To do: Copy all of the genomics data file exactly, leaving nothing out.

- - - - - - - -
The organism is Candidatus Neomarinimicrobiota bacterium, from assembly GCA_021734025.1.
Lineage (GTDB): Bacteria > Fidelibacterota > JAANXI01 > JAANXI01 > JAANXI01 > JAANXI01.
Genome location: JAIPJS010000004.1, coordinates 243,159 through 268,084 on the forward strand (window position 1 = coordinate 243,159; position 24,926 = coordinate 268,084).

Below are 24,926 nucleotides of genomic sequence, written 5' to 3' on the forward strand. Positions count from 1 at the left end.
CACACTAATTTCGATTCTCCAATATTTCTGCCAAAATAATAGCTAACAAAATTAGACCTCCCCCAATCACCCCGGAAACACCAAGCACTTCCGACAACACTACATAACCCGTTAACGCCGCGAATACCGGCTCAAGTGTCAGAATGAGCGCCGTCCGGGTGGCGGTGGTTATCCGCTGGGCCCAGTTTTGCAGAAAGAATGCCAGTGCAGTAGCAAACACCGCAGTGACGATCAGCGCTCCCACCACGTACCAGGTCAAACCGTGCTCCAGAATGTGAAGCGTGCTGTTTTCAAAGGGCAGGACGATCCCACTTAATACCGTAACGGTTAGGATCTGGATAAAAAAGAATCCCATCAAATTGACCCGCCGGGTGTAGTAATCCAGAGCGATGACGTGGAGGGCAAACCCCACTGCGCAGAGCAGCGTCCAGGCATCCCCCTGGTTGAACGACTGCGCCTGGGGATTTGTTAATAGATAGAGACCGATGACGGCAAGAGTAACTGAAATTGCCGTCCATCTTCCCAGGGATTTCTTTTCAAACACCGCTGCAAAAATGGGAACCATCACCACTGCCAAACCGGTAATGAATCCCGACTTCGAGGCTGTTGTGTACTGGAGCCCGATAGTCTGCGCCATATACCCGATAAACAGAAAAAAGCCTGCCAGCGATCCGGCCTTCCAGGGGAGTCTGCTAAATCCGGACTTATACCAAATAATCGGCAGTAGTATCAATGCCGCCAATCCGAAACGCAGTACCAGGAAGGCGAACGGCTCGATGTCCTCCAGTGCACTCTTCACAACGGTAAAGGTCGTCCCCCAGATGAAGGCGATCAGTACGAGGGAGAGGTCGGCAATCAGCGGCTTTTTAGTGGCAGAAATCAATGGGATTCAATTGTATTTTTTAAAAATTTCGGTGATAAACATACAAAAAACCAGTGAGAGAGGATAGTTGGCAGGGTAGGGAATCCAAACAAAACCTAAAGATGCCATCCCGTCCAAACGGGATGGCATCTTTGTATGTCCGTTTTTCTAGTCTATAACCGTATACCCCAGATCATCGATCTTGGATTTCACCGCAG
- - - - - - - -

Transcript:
The organism is Candidatus Neomarinimicrobiota bacterium, from assembly GCA_021734025.1.
Lineage (GTDB): Bacteria > Fidelibacterota > JAANXI01 > JAANXI01 > JAANXI01 > JAANXI01.
Genome location: JAIPJS010000004.1, coordinates 243,159 through 268,084 on the forward strand (window position 1 = coordinate 243,159; position 24,926 = coordinate 268,084).

Below are 24,926 nucleotides of genomic sequence, written 5' to 3' on the forward strand. Positions count from 1 at the left end.
CACACTAATTTCGATTCTCCAATATTTCTGCCAAAATAATAGCTAACAAAATTAGACCTCCCCCAATCACCCCGGAAACACCAAGCACTTCCGACAACACTACATAACCCGTTAACGCCGCGAATACCGGCTCAAGTGTCAGAATGAGCGCCGTCCGGGTGGCGGTGGTTATCCGCTGGGCCCAGTTTTGCAGAAAGAATGCCAGTGCAGTAGCAAACACCGCAGTGACGATCAGCGCTCCCACCACGTACCAGGTCAAACCGTGCTCCAGAATGTGAAGCGTGCTGTTTTCAAAGGGCAGGACGATCCCACTTAATACCGTAACGGTTAGGATCTGGATAAAAAAGAATCCCATCAAATTGACCCGCCGGGTGTAGTAATCCAGAGCGATGACGTGGAGGGCAAACCCCACTGCGCAGAGCAGCGTCCAGGCATCCCCCTGGTTGAACGACTGCGCCTGGGGATTTGTTAATAGATAGAGACCGATGACGGCAAGAGTAACTGAAATTGCCGTCCATCTTCCCAGGGATTTCTTTTCAAACACCGCTGCAAAAATGGGAACCATCACCACTGCCAAACCGGTAATGAATCCCGACTTCGAGGCTGTTGTGTACTGGAGCCCGATAGTCTGCGCCATATACCCGATAAACAGAAAAAAGCCTGCCAGCGATCCGGCCTTCCAGGGGAGTCTGCTAAATCCGGACTTATACCAAATAATCGGCAGTAGTATCAATGCCGCCAATCCGAAACGCAGTACCAGGAAGGCGAACGGCTCGATGTCCTCCAGTGCACTCTTCACAACGGTAAAGGTCGTCCCCCAGATGAAGGCGATCAGTACGAGGGAGAGGTCGGCAATCAGCGGCTTTTTAGTGGCAGAAATCAATGGGATTCAATTGTATTTTTTAAAAATTTCGGTGATAAACATACAAAAAACCAGTGAGAGAGGATAGTTGGCAGGGTAGGGAATCCAAACAAAACCTAAAGATGCCATCCCGTCCAAACGGGATGGCATCTTTGTATGTCCGTTTTTCTAGTCTATAACCGTATACCCCAGATCATCGATCTTGGATTTCACCGCAG